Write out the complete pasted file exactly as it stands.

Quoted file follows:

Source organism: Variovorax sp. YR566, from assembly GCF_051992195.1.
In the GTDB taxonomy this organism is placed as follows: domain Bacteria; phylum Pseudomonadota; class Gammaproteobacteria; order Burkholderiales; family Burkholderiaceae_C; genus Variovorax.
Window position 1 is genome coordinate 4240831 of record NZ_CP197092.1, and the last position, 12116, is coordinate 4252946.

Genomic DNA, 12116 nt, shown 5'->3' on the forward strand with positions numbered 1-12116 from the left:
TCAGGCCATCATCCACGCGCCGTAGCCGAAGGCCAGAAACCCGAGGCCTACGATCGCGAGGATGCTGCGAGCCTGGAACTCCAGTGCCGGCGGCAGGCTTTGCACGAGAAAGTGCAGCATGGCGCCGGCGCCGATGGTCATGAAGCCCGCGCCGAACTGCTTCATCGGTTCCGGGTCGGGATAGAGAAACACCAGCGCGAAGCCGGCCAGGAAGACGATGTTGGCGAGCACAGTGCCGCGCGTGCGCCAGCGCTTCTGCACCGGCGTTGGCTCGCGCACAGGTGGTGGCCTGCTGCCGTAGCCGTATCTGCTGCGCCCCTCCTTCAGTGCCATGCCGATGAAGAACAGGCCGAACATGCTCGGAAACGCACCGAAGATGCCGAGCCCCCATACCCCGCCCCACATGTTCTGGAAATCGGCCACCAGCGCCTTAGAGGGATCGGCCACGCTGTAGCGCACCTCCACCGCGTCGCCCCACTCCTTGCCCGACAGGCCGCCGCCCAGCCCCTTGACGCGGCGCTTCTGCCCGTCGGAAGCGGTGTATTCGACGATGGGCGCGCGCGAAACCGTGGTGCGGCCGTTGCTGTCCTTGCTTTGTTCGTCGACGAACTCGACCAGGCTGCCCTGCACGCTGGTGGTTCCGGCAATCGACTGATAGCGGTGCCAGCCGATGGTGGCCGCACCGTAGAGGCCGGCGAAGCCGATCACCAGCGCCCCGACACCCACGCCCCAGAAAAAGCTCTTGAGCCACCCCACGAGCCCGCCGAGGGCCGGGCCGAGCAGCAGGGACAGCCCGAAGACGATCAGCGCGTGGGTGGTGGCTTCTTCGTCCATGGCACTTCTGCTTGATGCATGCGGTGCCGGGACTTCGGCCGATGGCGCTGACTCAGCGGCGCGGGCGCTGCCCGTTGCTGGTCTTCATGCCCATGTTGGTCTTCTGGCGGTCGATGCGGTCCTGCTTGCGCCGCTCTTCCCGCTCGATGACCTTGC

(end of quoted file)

Source organism: Variovorax sp. YR566, from assembly GCF_051992195.1.
In the GTDB taxonomy this organism is placed as follows: domain Bacteria; phylum Pseudomonadota; class Gammaproteobacteria; order Burkholderiales; family Burkholderiaceae_C; genus Variovorax.
Window position 1 is genome coordinate 4240831 of record NZ_CP197092.1, and the last position, 12116, is coordinate 4252946.

Genomic DNA, 12116 nt, shown 5'->3' on the forward strand with positions numbered 1-12116 from the left:
TCAGGCCATCATCCACGCGCCGTAGCCGAAGGCCAGAAACCCGAGGCCTACGATCGCGAGGATGCTGCGAGCCTGGAACTCCAGTGCCGGCGGCAGGCTTTGCACGAGAAAGTGCAGCATGGCGCCGGCGCCGATGGTCATGAAGCCCGCGCCGAACTGCTTCATCGGTTCCGGGTCGGGATAGAGAAACACCAGCGCGAAGCCGGCCAGGAAGACGATGTTGGCGAGCACAGTGCCGCGCGTGCGCCAGCGCTTCTGCACCGGCGTTGGCTCGCGCACAGGTGGTGGCCTGCTGCCGTAGCCGTATCTGCTGCGCCCCTCCTTCAGTGCCATGCCGATGAAGAACAGGCCGAACATGCTCGGAAACGCACCGAAGATGCCGAGCCCCCATACCCCGCCCCACATGTTCTGGAAATCGGCCACCAGCGCCTTAGAGGGATCGGCCACGCTGTAGCGCACCTCCACCGCGTCGCCCCACTCCTTGCCCGACAGGCCGCCGCCCAGCCCCTTGACGCGGCGCTTCTGCCCGTCGGAAGCGGTGTATTCGACGATGGGCGCGCGCGAAACCGTGGTGCGGCCGTTGCTGTCCTTGCTTTGTTCGTCGACGAACTCGACCAGGCTGCCCTGCACGCTGGTGGTTCCGGCAATCGACTGATAGCGGTGCCAGCCGATGGTGGCCGCACCGTAGAGGCCGGCGAAGCCGATCACCAGCGCCCCGACACCCACGCCCCAGAAAAAGCTCTTGAGCCACCCCACGAGCCCGCCGAGGGCCGGGCCGAGCAGCAGGGACAGCCCGAAGACGATCAGCGCGTGGGTGGTGGCTTCTTCGTCCATGGCACTTCTGCTTGATGCATGCGGTGCCGGGACTTCGGCCGATGGCGCTGACTCAGCGGCGCGGGCGCTGCCCGTTGCTGGTCTTCATGCCCATGTTGGTCTTCTGGCGGTCGATGCGGTCCTGCTTGCGCCGCTCTTCCCGCTCGATGACCTTGC